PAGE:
All threads align in an abandoned subway platform somewhere below the city, with Godzilla literally bringing the house down wit his arrival on sight. This leaves human Heroes and Rednecks alike trapped below ground until Audrey leads Major Hicks to their burrow through the power of pseudo-science. And all without resolving a single one of the issues plaguing their relationship. Almost as if someone pressed a cosmic reset button. How convenient. The credits find Our Lovers standing alone under a New York streetlight, the way God intended sad sack New Yorker couples to look, before going off to answer two more, separate calls of duty.

"Oh. High guys. Didn't see you there."
“Oh. High guys. Didn’t see you there.”

What should be a rip-roaring good time of an episode instead becomes a testament to the true limits of this series, pulling its punches at every turn. Few things were harder in pre-computer animation than crowd scenes, or the kind of complex visual effects we take for granted now a’ days. This episode, then, is a relic of late twentieth-century, the Age of Pokemon, when American imaginations were not so well acquainted with images of mass death and destruction. When we worried about the effects realistic portrayals of such would have on The Children. (I might have mentioned that in the past.) The result is a—dare I say it—childish little romp that robs its audience of excitement by robbing its subject of dramatic weight. Nothings appears at stake here. So what if Nick paints nightmare word-pictures of a rodentine apocalypse? He and his little band appear to be the only people left in New York City anyway. Even without pressure from the area’s top reptilian predator, the rat’s will dissolve into cannibalism soon enough.

And as always, my questions. What keeps Audrey from cashing in on her…ahem…intimate relationship with H.E.A.T.? Nothing held her back during the movie, where she flagrantly abused Nick’s trust for the sake of her career. Should we assume her continued silence indicates growth as a character? If so, it’s made her an even less-interesting than when Maria Patillo played her. She has every right to have an official Talk with Nick about the state of their relationship.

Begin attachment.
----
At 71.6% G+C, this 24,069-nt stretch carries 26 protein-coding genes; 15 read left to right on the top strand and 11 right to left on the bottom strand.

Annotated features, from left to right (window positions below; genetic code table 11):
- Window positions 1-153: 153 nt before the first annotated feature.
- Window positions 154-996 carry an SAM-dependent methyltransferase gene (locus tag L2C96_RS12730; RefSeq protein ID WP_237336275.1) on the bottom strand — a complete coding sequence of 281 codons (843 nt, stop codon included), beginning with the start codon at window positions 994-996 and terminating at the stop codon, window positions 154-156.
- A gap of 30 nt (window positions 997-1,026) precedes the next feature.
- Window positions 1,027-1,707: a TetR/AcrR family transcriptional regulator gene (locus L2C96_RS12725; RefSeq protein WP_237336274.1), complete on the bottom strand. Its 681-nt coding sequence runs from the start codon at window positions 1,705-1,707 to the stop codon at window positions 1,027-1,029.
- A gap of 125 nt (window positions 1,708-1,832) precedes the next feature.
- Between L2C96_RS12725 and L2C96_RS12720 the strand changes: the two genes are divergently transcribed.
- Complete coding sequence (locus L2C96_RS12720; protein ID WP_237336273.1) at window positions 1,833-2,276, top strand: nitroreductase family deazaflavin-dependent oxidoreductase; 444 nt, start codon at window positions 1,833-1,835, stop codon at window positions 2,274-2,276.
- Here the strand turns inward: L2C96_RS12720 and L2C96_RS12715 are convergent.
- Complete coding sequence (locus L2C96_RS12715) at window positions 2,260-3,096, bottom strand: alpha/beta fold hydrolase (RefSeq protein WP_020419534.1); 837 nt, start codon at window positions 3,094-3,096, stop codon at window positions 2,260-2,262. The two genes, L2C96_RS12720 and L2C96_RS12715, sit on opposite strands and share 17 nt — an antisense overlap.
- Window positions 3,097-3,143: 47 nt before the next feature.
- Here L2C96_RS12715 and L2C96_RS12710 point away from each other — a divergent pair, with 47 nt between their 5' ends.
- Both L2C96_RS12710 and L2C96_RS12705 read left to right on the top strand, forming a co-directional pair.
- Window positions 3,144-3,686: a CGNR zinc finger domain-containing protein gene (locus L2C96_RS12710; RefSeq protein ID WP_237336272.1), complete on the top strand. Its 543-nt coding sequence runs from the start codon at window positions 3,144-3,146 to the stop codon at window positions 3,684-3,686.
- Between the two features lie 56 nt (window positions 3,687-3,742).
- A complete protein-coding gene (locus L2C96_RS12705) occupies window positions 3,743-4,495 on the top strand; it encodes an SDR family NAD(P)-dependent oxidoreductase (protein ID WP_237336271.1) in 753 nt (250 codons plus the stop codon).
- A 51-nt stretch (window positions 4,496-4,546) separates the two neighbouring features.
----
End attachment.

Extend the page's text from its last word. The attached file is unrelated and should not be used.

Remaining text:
In the Tarot deck of Giant Monster Movie Protagonists there is no Major Arcana more superfluous than The Chick. Faye Wray set the Golden Age standards for the role and  Momoko Kôchi’s Emiko Yamane was the first Chick in Godzilla history. Sixty years of actresses have attempted to flesh out the role’s barebones requirements. However, the easiest way to get around this, from a writer’s perspective, is to combine The Chick with that one other, often-superfluous Arcana, The Reporter.

Audrey is far, far from the first Chick Reporter, but she is an uneasy, volatile mixture. Having literally no place in the show’s format or Nick’s life, her presence strikes a sour note in what was fast becoming a harmonious symphony of destruction. I am grateful that writer Steven Melching reversed the usual Disney Princess role here, with Audrey coming to Nick’s rescue (leaving Godzilla to once again do all the real work and get none of the credit). But I’m also saddened that, after this, The Series’ creators would find only one other role for her to play—the role Nick occupies for her here: the Damsel in Distress.

Monique, for all her temporary bitching, at least has skills to contribute to the team and proves herself invaluable against the rats, same as she does against every monster, every episode. She leaves things convinced H.E.A.T. is much better led than not, realizing what everyone in the audience already knows: only a sad sack like Dr. Nick could possibly control this unruly bunch of teenagers.

I very much include Godzilla in this. He comes off the worst for the whole episode, barred by children’s television censorship from actually catching his prey. Wouldn’t want an explosion of rat gore spoiling Saturday morning. I certainly hoped for it and it was sadly disappointed. My snarky comments during the synopsis should reveal my feelings as well as anything: “Cat and Mouse” is a low point early in the first season of a show obviously hobbled at the gate.

So I’m grateful we can all look forward to greener pastures and better episodes next time, when we pay a little visit to…the Leviathan

Heh. Just don't call him "four-eyes."
Heh. Just don’t call him “four-eyes.”